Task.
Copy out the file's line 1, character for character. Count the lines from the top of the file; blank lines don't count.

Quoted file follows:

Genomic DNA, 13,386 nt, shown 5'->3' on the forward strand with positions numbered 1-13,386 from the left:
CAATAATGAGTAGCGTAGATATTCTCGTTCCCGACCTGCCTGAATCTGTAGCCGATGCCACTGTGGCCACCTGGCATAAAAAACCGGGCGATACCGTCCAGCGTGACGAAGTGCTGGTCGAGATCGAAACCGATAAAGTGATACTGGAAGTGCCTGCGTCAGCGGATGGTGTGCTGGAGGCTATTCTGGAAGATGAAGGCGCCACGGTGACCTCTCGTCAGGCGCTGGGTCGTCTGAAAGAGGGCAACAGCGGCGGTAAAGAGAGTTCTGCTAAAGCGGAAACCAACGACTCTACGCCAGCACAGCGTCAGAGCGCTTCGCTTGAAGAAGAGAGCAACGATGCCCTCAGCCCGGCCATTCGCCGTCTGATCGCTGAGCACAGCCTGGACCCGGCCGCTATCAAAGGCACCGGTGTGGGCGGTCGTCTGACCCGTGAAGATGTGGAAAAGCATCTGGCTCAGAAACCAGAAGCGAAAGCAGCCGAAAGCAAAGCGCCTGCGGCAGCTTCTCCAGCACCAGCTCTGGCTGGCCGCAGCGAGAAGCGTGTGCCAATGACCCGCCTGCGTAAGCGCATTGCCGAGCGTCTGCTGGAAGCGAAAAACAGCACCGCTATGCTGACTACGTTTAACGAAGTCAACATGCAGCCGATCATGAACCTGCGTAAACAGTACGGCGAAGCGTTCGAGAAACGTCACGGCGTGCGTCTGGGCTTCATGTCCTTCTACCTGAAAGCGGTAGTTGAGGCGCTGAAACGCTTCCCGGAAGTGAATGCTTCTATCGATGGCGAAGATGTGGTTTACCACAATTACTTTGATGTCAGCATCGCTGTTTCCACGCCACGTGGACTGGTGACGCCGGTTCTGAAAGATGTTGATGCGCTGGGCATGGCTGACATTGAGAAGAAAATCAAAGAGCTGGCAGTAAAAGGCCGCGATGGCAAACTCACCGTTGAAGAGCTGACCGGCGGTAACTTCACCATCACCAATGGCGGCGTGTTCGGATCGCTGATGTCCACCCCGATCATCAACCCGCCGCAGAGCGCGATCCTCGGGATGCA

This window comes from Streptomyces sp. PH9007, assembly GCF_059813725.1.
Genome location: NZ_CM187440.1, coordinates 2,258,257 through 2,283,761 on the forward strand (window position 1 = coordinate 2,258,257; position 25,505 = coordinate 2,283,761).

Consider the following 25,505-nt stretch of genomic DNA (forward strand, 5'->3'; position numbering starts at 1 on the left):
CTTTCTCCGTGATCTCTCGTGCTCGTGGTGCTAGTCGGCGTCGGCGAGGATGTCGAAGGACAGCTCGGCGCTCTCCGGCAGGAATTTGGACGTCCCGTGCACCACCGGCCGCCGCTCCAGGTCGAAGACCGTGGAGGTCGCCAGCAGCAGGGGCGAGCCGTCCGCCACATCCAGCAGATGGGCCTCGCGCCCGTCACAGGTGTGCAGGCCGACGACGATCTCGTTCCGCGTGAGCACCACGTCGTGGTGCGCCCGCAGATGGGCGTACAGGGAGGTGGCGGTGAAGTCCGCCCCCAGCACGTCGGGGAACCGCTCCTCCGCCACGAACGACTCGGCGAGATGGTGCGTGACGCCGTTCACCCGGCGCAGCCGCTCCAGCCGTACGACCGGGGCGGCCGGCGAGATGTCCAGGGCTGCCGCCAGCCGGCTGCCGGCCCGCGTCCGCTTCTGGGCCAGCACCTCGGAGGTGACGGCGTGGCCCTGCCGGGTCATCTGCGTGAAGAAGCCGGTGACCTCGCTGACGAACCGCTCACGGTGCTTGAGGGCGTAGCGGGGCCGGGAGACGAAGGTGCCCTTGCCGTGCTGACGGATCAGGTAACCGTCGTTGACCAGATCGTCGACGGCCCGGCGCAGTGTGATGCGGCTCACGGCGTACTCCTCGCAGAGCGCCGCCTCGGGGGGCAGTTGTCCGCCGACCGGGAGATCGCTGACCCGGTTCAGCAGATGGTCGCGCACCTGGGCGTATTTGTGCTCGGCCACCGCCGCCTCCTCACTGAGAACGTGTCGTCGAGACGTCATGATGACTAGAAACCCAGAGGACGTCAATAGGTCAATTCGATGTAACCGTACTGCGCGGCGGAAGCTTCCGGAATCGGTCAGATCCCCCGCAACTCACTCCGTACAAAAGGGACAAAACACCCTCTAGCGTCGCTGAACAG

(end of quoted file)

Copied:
Genomic DNA, 13,386 nt, shown 5'->3' on the forward strand with positions numbered 1-13,386 from the left: